Dollar up, remains on track for best week since May

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The dollar rose on Friday, kept on track to its best week of gains in two months by inflation and housing data that encouraged betting U.S. interest rates will rise by the end of the year.

U.S. consumer prices rose for a fifth straight month in June, while housing starts jumped last month and building permits surged to an eight-year high, according to separate government reports.

The Federal Reserve has kept its short-term interest rate near zero for more than six years, and most economists believe the Fed will initiate rate hikes in September. Fed Chair Janet Yellen this week said an interest rate increase was likely this year.



New Zealand dollar plunges   

The greenback, as tracked by the U.S. dollar index against a basket of currencies, has this week clocked a 1.5 percent rise, and was last up 0.18 percent on Friday. That would be the index's best showing since the week ended May 22.

The euro was off on Friday at $1.0841, a level last seen on May 27 and down more than 2 percent on the week as currency investors shifted attention from the Greek crisis to economic fundamentals that favor the United States. It last traded at $1.0849, down 0.22 percent.

"Part of the dollar recovery is because the clarity on Greece helps the euro come back in lower ... That gets the focus back on moving towards policy normalization," said Saxo bank's head of FX strategy, John Hardy.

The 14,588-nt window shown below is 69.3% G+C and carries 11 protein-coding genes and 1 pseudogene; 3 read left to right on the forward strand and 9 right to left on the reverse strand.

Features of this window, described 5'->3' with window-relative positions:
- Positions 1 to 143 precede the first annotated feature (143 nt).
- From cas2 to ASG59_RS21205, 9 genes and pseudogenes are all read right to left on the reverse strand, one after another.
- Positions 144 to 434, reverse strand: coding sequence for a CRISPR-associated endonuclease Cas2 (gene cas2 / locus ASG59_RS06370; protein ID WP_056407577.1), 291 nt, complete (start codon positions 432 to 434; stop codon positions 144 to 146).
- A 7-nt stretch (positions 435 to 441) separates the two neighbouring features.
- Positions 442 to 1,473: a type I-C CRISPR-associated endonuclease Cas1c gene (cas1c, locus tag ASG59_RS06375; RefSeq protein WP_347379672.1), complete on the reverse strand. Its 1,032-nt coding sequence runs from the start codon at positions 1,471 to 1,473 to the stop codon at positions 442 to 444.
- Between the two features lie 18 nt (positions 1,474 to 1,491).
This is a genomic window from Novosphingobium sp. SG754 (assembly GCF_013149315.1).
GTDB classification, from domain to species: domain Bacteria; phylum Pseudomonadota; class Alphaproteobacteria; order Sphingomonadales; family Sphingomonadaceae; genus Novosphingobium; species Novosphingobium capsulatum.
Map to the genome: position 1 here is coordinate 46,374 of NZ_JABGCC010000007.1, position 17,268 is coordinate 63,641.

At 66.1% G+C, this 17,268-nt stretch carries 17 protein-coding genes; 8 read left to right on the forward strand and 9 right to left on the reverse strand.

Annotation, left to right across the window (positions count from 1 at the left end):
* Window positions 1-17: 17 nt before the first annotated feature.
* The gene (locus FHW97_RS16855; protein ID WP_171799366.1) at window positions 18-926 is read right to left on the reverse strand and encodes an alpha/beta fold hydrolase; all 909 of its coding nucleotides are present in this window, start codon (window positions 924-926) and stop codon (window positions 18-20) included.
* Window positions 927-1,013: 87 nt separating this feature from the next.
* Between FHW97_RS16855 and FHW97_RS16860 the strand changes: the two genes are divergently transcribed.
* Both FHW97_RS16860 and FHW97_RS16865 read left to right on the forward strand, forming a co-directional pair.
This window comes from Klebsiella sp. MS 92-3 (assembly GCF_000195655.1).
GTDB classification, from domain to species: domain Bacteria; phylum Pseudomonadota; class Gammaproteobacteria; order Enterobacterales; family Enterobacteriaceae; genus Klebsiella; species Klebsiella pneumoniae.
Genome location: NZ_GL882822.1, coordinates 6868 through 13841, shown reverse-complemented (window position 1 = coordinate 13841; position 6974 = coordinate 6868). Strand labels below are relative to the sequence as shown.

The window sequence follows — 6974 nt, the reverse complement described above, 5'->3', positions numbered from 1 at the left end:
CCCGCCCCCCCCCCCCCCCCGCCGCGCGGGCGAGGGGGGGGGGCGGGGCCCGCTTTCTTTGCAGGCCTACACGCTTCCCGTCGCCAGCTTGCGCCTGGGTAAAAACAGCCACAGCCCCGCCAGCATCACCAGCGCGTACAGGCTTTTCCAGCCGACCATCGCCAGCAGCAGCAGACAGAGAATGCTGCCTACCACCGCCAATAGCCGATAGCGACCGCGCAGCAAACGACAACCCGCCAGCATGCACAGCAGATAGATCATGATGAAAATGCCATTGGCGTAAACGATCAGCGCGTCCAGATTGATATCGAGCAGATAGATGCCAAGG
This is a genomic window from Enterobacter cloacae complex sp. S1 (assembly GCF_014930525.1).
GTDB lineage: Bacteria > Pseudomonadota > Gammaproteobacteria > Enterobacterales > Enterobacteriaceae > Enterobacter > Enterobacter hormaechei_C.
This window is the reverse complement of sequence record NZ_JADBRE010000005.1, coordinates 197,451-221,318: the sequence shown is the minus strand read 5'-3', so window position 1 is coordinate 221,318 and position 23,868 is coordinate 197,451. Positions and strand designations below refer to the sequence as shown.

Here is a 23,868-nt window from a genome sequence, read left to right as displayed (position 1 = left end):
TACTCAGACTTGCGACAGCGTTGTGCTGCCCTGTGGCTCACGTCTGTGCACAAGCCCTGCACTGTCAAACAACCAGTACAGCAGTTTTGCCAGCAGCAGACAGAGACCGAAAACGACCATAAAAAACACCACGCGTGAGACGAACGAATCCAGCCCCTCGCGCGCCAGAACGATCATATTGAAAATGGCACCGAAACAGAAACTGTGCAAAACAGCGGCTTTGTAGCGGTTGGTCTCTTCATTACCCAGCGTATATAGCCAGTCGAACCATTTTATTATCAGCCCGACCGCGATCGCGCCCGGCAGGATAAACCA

Most traders and strategists reckon the diverging policy outlook between the euro zone and the United States should see the euro continue to weaken, with many betting that it will fall below $1 in the next year.

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"The focus is turning to the U.S. rate cycle, and (the market reckons) a September rate hike is still, if not probable, at least possible," RBC Capital Markets global head of FX strategy, Adam Cole, said. "From now the euro goes down primarily because the dollar is going up."

Sterling hit a 7-1/2-year high against the euro of 0.6992 pounds after Bank of England Governor Mark Carney gave his strongest hint yet on the timing of a UK rate rise, saying a decision would come into focus around the end of 2015.

The greenback was down 0.05 percent on the day against the yen at just above 124 yen after touching a one-month peak of 124.235 yen.